Un altro aspetto criticato dalla Woolf è la concezione del tempo che è inteso dai biografi classici come tempo lineare, del calendario o dell’orologio, come direbbe la Woolf.
Inoltre i biografi di solito parlano della vita pubblica dei personaggi storici. Questi personaggi però sono sempre uomini. Sottolineare gli aspetti privati di una storia significava ribaltare questa posizione.
La storia d’Orlando inizia in periodo Elisabettiano. Orlando gioca con la spada con un teschio di un moro. Successivamente lo si vede alle prese con la Regina e innamorato di una principessa russa alla corte di Giacomo I; rifiutato dalla principessa Orlando si ritira in campagna dedicandosi alla letteratura. Durante tutto il romanzo scriverà e riscriverà un’opera intitolata “La Quercia”.
Nell’Inghilterra della restaurazione Orlando è nominato ambasciatore in Turchia. Caduto in trance si risveglia donna e torna in Inghilterra dopo essere stato con gli zingari. In Inghilterra scopre gli aspetti positivi e negativi dell’esser donna.
Con l’avvento del XIX secolo, l’età dei lumi del ‘700 lascia spazio ai dubbi sull’incalzare della modernità. Orlando sente il bisogno di sposarsi, lo fa e genera un figlio.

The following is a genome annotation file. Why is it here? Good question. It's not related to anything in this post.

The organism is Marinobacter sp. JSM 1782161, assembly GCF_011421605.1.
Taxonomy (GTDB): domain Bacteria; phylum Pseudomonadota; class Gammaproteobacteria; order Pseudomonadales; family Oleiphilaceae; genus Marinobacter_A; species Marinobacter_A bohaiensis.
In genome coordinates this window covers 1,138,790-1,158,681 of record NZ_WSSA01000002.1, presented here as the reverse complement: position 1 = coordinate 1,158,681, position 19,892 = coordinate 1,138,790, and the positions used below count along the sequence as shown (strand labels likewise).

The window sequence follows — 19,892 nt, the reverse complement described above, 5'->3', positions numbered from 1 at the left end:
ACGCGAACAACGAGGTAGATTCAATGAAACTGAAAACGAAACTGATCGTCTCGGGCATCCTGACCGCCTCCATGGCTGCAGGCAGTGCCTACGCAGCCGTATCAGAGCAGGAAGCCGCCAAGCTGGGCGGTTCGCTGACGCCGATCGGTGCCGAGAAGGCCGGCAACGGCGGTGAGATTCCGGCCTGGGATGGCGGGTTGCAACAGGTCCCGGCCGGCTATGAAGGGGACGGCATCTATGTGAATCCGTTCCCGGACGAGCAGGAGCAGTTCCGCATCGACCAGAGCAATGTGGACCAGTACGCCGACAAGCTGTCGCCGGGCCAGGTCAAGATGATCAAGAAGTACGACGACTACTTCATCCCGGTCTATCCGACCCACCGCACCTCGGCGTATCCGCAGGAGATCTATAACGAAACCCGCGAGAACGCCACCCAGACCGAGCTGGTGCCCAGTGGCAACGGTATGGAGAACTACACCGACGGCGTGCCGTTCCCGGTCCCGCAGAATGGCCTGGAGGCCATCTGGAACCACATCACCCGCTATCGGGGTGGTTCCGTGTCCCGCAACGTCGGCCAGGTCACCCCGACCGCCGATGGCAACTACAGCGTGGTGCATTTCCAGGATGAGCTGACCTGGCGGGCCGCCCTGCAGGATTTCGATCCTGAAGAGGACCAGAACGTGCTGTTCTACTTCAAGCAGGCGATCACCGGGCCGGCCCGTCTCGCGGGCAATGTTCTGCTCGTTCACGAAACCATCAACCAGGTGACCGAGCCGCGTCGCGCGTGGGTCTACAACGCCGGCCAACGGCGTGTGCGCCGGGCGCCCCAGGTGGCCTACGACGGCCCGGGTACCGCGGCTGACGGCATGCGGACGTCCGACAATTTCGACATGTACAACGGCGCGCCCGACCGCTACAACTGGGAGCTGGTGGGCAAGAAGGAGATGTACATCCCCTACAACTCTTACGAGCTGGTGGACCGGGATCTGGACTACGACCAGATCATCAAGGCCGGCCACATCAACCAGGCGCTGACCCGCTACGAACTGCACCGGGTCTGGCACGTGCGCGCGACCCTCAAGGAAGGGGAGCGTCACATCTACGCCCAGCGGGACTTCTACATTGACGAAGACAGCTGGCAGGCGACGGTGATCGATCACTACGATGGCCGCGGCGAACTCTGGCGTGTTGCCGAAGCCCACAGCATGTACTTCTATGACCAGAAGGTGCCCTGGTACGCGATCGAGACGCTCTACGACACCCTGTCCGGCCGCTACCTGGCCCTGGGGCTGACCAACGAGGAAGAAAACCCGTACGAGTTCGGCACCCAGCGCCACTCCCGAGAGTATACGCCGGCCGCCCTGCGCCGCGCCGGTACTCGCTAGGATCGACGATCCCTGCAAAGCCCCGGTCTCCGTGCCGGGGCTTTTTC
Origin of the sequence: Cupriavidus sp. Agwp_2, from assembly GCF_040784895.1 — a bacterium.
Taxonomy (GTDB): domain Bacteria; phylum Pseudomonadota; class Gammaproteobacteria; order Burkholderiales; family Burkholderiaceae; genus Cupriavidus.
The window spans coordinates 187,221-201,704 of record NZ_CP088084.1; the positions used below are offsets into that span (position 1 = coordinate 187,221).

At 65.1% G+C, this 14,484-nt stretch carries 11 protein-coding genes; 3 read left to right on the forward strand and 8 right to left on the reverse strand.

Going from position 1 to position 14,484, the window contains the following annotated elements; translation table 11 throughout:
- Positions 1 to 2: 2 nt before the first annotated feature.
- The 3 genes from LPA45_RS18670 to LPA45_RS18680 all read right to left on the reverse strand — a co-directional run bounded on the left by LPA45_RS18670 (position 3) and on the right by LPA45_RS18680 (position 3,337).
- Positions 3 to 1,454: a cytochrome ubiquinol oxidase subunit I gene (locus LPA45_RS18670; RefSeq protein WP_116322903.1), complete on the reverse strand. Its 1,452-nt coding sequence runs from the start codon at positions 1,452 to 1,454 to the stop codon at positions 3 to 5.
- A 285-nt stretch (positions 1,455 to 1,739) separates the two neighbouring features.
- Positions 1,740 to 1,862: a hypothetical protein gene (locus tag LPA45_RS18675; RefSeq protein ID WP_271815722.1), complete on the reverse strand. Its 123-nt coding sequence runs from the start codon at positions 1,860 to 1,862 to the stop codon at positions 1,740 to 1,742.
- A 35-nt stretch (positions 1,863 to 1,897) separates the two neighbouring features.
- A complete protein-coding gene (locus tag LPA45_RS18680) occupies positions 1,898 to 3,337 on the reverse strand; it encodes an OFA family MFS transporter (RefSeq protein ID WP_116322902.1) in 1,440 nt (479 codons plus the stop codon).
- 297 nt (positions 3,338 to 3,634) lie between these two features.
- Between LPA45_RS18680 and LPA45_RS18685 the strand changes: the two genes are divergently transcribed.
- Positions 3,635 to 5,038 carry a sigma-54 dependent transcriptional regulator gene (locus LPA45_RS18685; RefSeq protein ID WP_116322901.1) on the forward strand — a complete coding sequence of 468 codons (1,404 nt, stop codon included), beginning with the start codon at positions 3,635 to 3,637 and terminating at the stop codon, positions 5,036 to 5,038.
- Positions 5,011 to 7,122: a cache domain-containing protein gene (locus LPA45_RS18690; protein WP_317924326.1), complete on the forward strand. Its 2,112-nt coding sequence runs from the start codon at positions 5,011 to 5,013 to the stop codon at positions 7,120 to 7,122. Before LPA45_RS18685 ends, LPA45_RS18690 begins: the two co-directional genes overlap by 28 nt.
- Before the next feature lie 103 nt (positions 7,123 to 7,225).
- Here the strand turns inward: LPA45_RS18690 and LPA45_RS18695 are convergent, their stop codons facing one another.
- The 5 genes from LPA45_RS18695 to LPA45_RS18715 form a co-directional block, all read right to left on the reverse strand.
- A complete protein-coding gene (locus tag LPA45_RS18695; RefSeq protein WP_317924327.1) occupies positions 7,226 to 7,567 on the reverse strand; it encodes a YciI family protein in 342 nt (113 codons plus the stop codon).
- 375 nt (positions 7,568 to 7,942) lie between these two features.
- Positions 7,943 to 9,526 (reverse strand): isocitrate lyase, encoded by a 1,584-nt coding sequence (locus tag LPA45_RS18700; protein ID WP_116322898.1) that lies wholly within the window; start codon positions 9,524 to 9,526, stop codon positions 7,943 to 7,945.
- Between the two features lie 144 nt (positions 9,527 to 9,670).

Nei primi del ‘900 vince un premio letterario con il suo romanzo.
La storia si conclude il 11 ottobre 1928.
La prefazione presenta dei ringraziamenti, non tipici d’opere di fantasia, in cui ironicamente sono citate varie persone.
Virginia Woolf – Feminist Destinations
La metamorfosi che trasforma Orlando da uomo a donna può essere vista come indice di una generale “femminizzazione” dell’umanità.
Ma l’interscambiabilità biologica tra “male” e “female” non altera il fatto che i significati di “maschile” e “femminile” sono presupposti di “attivo” e “passivo”.
Orlando = or / and – and / or.
Gli abiti determinano la potenzialità d’agire di entrambi i sessi: l’uomo ha bisogno di avere le braccia libere per maneggiare la spada, la donna deve coprire il suo corpo, per non ottenere gli effetti che Orlando ebbe sulla nave, quando si scoprì le gambe.
La “vacillation” d’Orlando tra i sessi suggerisce che, essendo lei libera di cambiare cambiandosi semplicemente d’abito, si tratti di una libera scelta. La strategia d’Orlando è di ottenere il meglio dai due mondi, passando da uno all’altro semplicemente cambiandosi d’abito.
Ma la libera scelta d’Orlando implica che, per lei, essere uomo e desiderabile, giacché le apre più porte (entra in casa di Nell).